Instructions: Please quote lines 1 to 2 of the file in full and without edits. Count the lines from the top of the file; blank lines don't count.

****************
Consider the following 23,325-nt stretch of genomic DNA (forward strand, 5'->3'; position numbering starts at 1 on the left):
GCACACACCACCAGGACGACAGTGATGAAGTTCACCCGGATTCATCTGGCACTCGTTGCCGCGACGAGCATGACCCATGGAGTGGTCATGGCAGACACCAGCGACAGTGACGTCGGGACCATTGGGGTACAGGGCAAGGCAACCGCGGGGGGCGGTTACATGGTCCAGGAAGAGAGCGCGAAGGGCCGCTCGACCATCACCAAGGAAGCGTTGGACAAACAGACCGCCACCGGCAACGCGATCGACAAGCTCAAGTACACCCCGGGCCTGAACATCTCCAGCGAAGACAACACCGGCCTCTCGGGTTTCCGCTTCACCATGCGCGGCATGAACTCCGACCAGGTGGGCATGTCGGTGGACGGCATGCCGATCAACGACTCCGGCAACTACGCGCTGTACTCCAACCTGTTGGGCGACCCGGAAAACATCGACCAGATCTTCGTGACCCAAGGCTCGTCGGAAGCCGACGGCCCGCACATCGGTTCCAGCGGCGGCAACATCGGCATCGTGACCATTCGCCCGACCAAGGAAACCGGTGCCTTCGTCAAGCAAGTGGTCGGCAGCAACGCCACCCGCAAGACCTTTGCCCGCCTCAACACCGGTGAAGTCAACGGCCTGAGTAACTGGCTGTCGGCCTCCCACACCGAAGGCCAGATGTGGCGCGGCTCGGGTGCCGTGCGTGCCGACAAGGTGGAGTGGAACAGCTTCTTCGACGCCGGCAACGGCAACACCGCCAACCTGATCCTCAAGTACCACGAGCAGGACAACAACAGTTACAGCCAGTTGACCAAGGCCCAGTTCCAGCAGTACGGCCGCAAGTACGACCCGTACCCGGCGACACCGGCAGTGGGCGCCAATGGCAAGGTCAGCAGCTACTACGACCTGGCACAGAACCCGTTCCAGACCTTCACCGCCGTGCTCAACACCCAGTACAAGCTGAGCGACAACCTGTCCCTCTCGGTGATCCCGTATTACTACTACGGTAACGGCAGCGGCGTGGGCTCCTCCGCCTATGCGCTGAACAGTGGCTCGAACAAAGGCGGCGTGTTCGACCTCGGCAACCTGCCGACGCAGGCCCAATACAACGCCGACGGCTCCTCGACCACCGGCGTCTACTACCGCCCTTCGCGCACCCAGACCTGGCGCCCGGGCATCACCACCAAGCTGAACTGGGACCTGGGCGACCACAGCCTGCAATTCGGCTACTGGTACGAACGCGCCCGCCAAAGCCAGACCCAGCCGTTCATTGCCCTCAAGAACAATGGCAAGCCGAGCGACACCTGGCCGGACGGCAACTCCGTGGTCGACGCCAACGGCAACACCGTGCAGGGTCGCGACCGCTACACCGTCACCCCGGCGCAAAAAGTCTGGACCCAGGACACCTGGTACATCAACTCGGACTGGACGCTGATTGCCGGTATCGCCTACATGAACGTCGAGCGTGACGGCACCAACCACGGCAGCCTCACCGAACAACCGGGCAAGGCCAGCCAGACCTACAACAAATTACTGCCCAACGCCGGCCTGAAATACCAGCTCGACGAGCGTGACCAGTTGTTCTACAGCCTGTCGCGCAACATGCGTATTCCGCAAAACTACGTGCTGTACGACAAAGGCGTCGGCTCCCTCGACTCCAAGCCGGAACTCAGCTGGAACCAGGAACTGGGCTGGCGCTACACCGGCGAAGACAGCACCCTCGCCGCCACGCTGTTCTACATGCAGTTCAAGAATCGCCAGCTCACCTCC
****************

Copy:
Consider the following 23,325-nt stretch of genomic DNA (forward strand, 5'->3'; position numbering starts at 1 on the left):
GCACACACCACCAGGACGACAGTGATGAAGTTCACCCGGATTCATCTGGCACTCGTTGCCGCGACGAGCATGACCCATGGAGTGGTCATGGCAGACACCAGCGACAGTGACGTCGGGACCATTGGGGTACAGGGCAAGGCAACCGCGGGGGGCGGTTACATGGTCCAGGAAGAGAGCGCGAAGGGCCGCTCGACCATCACCAAGGAAGCGTTGGACAAACAGACCGCCACCGGCAACGCGATCGACAAGCTCAAGTACACCCCGGGCCTGAACATCTCCAGCGAAGACAACACCGGCCTCTCGGGTTTCCGCTTCACCATGCGCGGCATGAACTCCGACCAGGTGGGCATGTCGGTGGACGGCATGCCGATCAACGACTCCGGCAACTACGCGCTGTACTCCAACCTGTTGGGCGACCCGGAAAACATCGACCAGATCTTCGTGACCCAAGGCTCGTCGGAAGCCGACGGCCCGCACATCGGTTCCAGCGGCGGCAACATCGGCATCGTGACCATTCGCCCGACCAAGGAAACCGGTGCCTTCGTCAAGCAAGTGGTCGGCAGCAACGCCACCCGCAAGACCTTTGCCCGCCTCAACACCGGTGAAGTCAACGGCCTGAGTAACTGGCTGTCGGCCTCCCACACCGAAGGCCAGATGTGGCGCGGCTCGGGTGCCGTGCGTGCCGACAAGGTGGAGTGGAACAGCTTCTTCGACGCCGGCAACGGCAACACCGCCAACCTGATCCTCAAGTACCACGAGCAGGACAACAACAGTTACAGCCAGTTGACCAAGGCCCAGTTCCAGCAGTACGGCCGCAAGTACGACCCGTACCCGGCGACACCGGCAGTGGGCGCCAATGGCAAGGTCAGCAGCTACTACGACCTGGCACAGAACCCGTTCCAGACCTTCACCGCCGTGCTCAACACCCAGTACAAGCTGAGCGACAACCTGTCCCTCTCGGTGATCCCGTATTACTACTACGGTAACGGCAGCGGCGTGGGCTCCTCCGCCTATGCGCTGAACAGTGGCTCGAACAAAGGCGGCGTGTTCGACCTCGGCAACCTGCCGACGCAGGCCCAATACAACGCCGACGGCTCCTCGACCACCGGCGTCTACTACCGCCCTTCGCGCACCCAGACCTGGCGCCCGGGCATCACCACCAAGCTGAACTGGGACCTGGGCGACCACAGCCTGCAATTCGGCTACTGGTACGAACGCGCCCGCCAAAGCCAGACCCAGCCGTTCATTGCCCTCAAGAACAATGGCAAGCCGAGCGACACCTGGCCGGACGGCAACTCCGTGGTCGACGCCAACGGCAACACCGTGCAGGGTCGCGACCGCTACACCGTCACCCCGGCGCAAAAAGTCTGGACCCAGGACACCTGGTACATCAACTCGGACTGGACGCTGATTGCCGGTATCGCCTACATGAACGTCGAGCGTGACGGCACCAACCACGGCAGCCTCACCGAACAACCGGGCAAGGCCAGCCAGACCTACAACAAATTACTGCCCAACGCCGGCCTGAAATACCAGCTCGACGAGCGTGACCAGTTGTTCTACAGCCTGTCGCGCAACATGCGTATTCCGCAAAACTACGTGCTGTACGACAAAGGCGTCGGCTCCCTCGACTCCAAGCCGGAACTCAGCTGGAACCAGGAACTGGGCTGGCGCTACACCGGCGAAGACAGCACCCTCGCCGCCACGCTGTTCTACATGCAGTTCAAGAATCGCCAGCTCACCTCC